Do you feel God called you to the ministry?, I ask. Kittle laughs. "I was down in Florida doing depositions on a litigation case," he recalls. "I was reading a book by Dietrich Bonhoeffer. Anyway, I had this little incursion with a Catholic priest." The priest, who was having a crisis of faith of his own, suddenly grabbed Kittle's hand and said, "If you hear God's call, you better take it."
Kittle took that as a sign from Him. When Kittle got back to Wisconsin, he told the story to his wife, Jan Krieger. "You may have gotten a call," Jan said, "but I haven't heard anything."
For the next four years, Kittle left his family in Madison on Sunday nights and drove his Buick 162 miles to the Chicago Theological Seminary. After spending two days studying, he drove 162 miles back home to teach classes and work on restorative justice. He graduated in 1998.
He jumped to the Iowa Peace Institute, where he did more work on conflict resolution. Oh, and there was the corn and soy bean farm he and his family lived on. "I knew early on that was not one of my callings," Kittle says.
Next came a job with the Iowa Sixth Judicial District Department of Correctional Services, helping inmates reenter their old hometowns. "Offenders," Kittle wrote in a 2004 Fellowship magazine article, "often return to our communities without friends, without supportive family, and without the financial and social connections to survive." Kittle put ex-cons with small groups of community volunteers. They would sit in a circle. A leader (or "keeper") would pass an instrument (or "talking piece") to each member of the circle when it was his or her chance to speak. It sounds hokey, but Kittle says the ritual humanized all parties, just like his prison mediations.
In 2007, Kittle took a job at Iowa City's Faith United Church of Christ. Here, finally, was Pastor Bruce — though with a new passion. "One thing that was high on his agenda was gay rights," says Randall Nye, Kittle's brother-in-law. Iowa's Supreme Court had declared gay marriage legal in 2009, and during the statehouse combat that followed, Kittle and more than 100 other Iowa clergy members signed a letter supporting the decision.
Since I'm meeting Kittle just after Easter, I ask him if during his Pastor Bruce phase he determined whether the Resurrection was real. "I think the body's gone," Kittle tells me. "Then I think it's up to each individual person to decide where the body went Lots of folks in our church believe [literally] in that. There's a lot of folks next to us that feel it's more of a figurative tale."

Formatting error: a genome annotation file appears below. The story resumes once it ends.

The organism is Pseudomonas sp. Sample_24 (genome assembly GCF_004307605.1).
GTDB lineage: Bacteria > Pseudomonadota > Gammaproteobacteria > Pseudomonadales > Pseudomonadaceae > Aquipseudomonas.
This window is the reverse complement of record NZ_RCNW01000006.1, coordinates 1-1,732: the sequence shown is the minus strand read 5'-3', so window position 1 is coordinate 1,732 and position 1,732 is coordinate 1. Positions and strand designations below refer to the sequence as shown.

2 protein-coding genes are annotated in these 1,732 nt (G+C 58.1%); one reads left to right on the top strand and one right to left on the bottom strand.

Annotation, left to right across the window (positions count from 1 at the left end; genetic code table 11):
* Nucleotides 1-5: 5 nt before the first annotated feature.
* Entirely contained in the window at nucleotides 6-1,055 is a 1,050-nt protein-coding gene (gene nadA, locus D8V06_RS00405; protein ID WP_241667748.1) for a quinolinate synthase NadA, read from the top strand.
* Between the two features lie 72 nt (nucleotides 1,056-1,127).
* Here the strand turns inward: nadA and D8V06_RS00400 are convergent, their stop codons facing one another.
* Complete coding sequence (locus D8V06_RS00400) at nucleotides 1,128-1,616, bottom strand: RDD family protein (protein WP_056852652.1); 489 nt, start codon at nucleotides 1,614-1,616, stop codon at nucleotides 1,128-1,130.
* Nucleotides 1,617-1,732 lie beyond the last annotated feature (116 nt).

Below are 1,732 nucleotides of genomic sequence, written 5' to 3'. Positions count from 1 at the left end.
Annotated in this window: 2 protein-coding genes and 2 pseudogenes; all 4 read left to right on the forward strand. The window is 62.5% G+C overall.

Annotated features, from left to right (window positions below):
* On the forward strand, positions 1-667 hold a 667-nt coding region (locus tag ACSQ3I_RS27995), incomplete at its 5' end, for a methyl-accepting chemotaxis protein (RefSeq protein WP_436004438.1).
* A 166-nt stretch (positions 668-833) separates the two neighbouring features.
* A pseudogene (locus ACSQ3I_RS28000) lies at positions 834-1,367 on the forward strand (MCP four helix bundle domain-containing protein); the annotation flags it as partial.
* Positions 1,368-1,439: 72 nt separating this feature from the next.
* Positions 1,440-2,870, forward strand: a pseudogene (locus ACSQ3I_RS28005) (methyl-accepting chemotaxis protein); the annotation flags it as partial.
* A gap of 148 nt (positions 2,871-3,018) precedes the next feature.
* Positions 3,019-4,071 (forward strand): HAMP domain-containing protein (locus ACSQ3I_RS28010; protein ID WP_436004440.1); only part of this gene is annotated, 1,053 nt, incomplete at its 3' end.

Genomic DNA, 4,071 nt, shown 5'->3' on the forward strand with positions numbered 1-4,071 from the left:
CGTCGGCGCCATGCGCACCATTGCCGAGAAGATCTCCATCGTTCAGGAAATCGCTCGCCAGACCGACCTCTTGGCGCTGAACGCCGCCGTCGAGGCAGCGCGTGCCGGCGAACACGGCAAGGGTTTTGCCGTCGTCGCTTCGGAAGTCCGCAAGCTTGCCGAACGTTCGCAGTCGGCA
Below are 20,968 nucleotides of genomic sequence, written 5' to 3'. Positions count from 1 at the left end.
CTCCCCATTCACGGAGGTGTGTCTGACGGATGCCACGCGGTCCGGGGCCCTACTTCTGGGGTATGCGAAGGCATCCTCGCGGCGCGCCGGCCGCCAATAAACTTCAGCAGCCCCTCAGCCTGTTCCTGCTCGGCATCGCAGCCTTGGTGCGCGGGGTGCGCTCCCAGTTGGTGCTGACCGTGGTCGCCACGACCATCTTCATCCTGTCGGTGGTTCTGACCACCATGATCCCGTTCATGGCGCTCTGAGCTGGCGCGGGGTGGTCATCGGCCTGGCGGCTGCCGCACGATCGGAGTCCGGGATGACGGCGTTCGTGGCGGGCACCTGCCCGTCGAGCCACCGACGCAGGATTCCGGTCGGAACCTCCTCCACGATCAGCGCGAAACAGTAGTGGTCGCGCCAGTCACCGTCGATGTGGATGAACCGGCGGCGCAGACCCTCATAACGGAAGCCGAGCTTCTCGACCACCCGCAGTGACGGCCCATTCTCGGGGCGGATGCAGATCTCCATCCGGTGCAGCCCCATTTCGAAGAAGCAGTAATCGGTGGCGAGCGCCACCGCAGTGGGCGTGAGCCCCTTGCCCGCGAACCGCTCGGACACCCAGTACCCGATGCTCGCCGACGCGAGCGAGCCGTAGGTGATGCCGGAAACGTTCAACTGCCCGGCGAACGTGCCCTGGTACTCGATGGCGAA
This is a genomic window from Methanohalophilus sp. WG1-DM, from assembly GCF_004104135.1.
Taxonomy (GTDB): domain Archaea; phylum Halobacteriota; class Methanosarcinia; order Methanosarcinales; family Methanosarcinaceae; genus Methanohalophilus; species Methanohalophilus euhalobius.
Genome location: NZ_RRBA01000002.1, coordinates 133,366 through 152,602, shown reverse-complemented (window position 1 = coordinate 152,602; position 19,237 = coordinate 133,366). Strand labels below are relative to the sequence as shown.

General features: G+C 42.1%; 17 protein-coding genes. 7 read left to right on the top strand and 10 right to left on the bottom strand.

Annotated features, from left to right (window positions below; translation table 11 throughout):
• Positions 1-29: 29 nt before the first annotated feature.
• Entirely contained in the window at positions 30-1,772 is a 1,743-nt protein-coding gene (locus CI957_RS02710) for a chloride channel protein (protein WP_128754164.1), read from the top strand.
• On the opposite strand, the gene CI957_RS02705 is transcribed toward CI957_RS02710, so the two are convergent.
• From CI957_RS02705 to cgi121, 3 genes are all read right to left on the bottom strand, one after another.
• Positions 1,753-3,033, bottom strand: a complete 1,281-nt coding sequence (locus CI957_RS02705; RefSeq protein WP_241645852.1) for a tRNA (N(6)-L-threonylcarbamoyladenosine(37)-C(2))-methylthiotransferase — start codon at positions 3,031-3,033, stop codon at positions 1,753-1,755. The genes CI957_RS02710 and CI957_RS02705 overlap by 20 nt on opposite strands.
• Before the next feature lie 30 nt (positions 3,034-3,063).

Do you lean literal or figurative?, I ask. "Some days I'm literal," Kittle says. "Some days I'm more figurative." At first, I'm disappointed that he dodges the question. Then I remember we're discussing the truth of the Resurrection in the Barry Switzer Center.
By 2008, Kittle's vision quest had led him through six jobs. But the next one was the most surprising: It was the return of Coach Bruce.
Kittle started coaching his son's high school football team in Iowa City. He got very into it. "My zealousness for the game," he says, "was exceeding the attention span of my clientele." He called Stoops and asked for a reference. Instead, Stoops did one better and gave him a job, hiring him in 2010 as Oklahoma's recruiting coordinator. Last season, despite the fact that he'd never been a position coach, Stoops put him in charge of the tackles and tight ends.
I'd like to tell you college football welcomed Kittle with open arms. That it saw a rich and promising résumé. That it embraced a man who searches for reservoirs of empathy and forgiveness that are not measured by Rivals.com rankings.
But this is college football, sports fans. When Kittle was hired, Berry Tramel, a sports columnist at The Oklahoman, wrote that he had a "stunning lack of experience for somebody 50 years old, hired to a serious college football staff." A fan on a Sooners message board moaned, "So we are now hiring friends with no coaching experience? Sweet!!"
College football doesn't punish intelligence. But it does punish worldliness. A Sooners coach is expected to sell recruits on a narrow vision of the future. One in which the universe begins and ends in Norman, Oklahoma; one in which you will lead a constricted life of studying your playbook, lifting weights, and staying out of trouble. You might not study Bonhoeffer, but you will learn to keep defensive ends out of your pads.
Kittle has hurled himself into selling this vision, says Josh McCuistion, an editor at SoonerScoop.com. He signed Sam Grant, a tight end from Ohio, away from Michigan. For a time, he kept Oklahoma on the radar of Laremy Tunsil, a five-star war daddy who almost no one thinks can be pried out of the Southeast. But Kittle admits that rival coaches are using his résumé against him. They're pointing out to recruits his lack of "experience" — in the football sense, of course — that 20-year period when he wasn't putting linemen in the NFL draft.
To fight back, Kittle wrote down his story on paper. "I end up sending it to the guys when we get past first base," he says. Kittle is attempting a reprogramming. He's insisting that, even in the Big 12, exploring the mysteries of the universe should be considered valid work. The newest Bruce — Coach Bruce — stands amid the totems of Sooner football and says, "It's not like I've been sitting around "